1. Jesus in the Garden of Gethsemane,
  2. Jesus is betrayed by Judas and arrested,
  3. Jesus is condemned by the Sanhedrin,
  4. Jesus is denied by Peter,
  5. Jesus is judged by Pilate,
  6. Jesus is scourged and crowned with thorns,
  7. Jesus takes up His cross,
  8. Jesus is helped by Simon to carry His cross,
  9. Jesus meets the women of Jerusalem,
  10. Jesus is crucified,
  11. Jesus promises His kingdom to the repentant thief,
  12. Jesus entrusts Mary and John to each other,
  13. Jesus dies on the cross,
  14. Jesus is laid in the tomb.
One thing—the originals are the property of St. Thomas’ Episcopal Church, but the right of reproduction resides with me, the artist. And that I share freely with the world. Go ahead and share them with anyone who might enjoy it.

Tuesday, March 6, 2012

Adirondack Wild, a plein air painting workshop

The porch at the Irondequoit Inn at dusk... a beautiful, relaxing place to listen to the loons on Piseco Lake.
A few years ago, my husband and son signed up for a father-son canoe trip in Speculator, NY. Because I’m always restless to paint, I rode up with them. And because I live near Irondequoit Bay on Lake Ontario, I naturally booked a room at the Irondequoit Inn in Piseco, sight unseen.

That was the start of a beautiful friendship.

Canoes and kayaks near the beach at Irondequoit Inn, photo courtesy of Eric & Liz Davis.

Over my life, I’ve backpacked in the High Peaks, visited Ausable Chasm, camped along the Fulton Chain, toddled through Santa’s Workshop, been to the top of Whiteface Mountain in an overheating old Chevy station wagon, scouted for “Herkimer Diamonds,” pored over old boats at the museum at Blue Mountain Lake, hiked up to Lake Tear of the Clouds. But although I’ve painted all over the world, I had—until that trip—never painted in the Adirondacks.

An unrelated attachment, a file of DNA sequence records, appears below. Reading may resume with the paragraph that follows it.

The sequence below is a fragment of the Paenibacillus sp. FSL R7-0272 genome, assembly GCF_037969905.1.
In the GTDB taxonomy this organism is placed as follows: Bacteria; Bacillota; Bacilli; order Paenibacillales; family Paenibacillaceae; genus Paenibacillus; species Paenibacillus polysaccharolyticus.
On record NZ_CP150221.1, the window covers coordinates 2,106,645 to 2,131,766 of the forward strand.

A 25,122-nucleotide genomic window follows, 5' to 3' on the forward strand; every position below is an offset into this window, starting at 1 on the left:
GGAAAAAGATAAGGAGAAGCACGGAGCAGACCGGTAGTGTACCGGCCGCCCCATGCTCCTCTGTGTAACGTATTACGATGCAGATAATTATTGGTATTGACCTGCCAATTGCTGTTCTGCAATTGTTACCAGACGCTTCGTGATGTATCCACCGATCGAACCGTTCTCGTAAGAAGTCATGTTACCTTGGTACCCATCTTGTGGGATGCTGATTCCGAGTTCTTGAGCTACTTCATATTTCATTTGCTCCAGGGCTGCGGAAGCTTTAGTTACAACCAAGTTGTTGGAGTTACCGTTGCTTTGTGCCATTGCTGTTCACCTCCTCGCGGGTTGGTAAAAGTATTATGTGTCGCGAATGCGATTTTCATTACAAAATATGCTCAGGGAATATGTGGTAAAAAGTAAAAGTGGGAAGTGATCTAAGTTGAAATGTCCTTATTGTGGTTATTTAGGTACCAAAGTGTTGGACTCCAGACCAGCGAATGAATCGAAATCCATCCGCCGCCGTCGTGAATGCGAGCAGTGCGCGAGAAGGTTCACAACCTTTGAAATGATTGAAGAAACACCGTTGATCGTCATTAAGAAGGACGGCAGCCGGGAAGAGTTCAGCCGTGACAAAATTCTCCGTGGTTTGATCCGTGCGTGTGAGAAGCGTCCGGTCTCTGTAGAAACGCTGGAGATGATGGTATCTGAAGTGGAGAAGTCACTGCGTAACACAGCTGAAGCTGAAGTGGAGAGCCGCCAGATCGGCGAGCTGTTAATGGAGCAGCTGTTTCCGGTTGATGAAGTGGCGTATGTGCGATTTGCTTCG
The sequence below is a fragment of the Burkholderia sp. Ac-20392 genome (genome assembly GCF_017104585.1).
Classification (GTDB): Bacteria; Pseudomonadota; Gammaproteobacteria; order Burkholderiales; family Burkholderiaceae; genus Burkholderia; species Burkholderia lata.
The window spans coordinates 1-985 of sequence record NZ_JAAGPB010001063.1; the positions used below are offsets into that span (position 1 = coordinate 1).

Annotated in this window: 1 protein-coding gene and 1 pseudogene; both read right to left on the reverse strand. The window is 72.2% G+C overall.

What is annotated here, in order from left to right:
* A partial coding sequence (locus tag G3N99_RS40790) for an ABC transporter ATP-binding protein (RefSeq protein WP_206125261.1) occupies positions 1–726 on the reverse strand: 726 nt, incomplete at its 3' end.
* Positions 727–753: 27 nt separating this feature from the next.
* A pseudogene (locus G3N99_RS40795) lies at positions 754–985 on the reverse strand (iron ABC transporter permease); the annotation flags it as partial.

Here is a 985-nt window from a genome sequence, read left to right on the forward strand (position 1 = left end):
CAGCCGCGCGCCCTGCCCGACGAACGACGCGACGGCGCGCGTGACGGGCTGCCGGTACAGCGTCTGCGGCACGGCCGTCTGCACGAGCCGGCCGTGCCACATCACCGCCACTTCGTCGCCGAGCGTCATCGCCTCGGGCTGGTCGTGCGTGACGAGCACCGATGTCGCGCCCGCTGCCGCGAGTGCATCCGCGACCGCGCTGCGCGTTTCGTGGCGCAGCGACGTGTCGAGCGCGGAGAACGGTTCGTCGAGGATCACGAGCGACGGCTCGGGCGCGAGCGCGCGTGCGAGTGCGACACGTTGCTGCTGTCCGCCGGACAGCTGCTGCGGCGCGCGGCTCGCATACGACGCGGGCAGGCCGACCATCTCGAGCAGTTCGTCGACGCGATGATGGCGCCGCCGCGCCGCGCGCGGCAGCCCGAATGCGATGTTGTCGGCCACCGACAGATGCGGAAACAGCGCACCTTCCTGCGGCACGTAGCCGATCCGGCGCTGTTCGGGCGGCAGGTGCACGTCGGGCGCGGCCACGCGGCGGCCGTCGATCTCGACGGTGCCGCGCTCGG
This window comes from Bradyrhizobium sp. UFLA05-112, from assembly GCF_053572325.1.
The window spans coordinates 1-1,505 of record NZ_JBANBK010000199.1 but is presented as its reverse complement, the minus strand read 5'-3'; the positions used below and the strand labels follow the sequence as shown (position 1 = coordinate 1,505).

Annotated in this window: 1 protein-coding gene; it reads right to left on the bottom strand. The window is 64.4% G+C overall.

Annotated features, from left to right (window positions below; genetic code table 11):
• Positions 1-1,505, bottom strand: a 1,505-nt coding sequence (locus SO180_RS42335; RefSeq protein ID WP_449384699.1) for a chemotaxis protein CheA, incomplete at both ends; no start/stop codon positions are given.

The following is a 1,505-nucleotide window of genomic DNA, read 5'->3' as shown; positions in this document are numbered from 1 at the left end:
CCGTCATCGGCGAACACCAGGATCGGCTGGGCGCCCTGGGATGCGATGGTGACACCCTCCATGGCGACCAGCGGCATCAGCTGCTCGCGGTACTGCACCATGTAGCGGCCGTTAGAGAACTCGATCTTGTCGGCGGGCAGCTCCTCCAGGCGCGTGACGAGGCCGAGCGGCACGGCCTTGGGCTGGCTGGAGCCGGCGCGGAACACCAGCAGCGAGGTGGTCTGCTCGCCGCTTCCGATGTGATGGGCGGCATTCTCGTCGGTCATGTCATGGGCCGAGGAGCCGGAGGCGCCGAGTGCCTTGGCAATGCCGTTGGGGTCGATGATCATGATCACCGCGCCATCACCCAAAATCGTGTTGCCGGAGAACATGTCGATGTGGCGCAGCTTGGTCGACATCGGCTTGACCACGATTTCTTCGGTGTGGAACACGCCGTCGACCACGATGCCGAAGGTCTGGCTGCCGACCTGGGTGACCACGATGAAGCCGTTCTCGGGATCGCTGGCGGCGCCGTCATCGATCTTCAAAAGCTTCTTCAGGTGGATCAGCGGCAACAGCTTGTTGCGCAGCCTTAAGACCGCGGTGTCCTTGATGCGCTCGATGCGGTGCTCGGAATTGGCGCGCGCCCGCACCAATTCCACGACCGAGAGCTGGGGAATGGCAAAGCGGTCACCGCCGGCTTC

Irondequoit Inn from their private island on Piseco Lake.
Cool photo, huh? Taken by Eric & Liz Davis.

Several years ago, I taught in the southwest desert. It was very interesting, and I came home having made some wonderful friends and taken some great photos, but I really got no brilliant work done.


Mill Stream, on the Irondequoit Inn grounds, photo courtesy of Eric & Liz Davis.
There were two limitations. The first is that the southwest desert doesn’t resonate with me in the same way as the northeast does, despite the fact that it is theoretically more painterly, being a land of broad vistas and warm colors. The second is that distances are so great that we spent an inordinate amount of time driving.

This year I am teaching a painting workshop in conjunction with the Irondequoit Inn’s 120th Anniversary, from September 30-October 5, which is the height of leaf season in the mountains.

My painting buddies will love the ambiance of this old-fashioned Inn, with its broad porches, antique furniture and casual charm. There is a beach, an island, and three streams on the Inn’s own property, along with three wonderful lakes within spitting distance: Piseco, Oxbow, and Lake Pleasant, meaning that no long drives need be undertaken.


Weather closing in on Piseco Lake outlet.

The price is fantastic—$775, including lodging and meals—even our box lunches for out in the field! And because the Inn is doing the management, I am free to concentrate on what I do best—teaching painting.

Here is a link to the brochure, and a link to more images (in no particular order). My NYC painting pals should note that they can take the train to Rensselaer/Albany and rent a car from there. (Or, if you don’t drive, they should contact me and I’ll see what I can do to arrange a car pool.)

I do hope you are able to join us.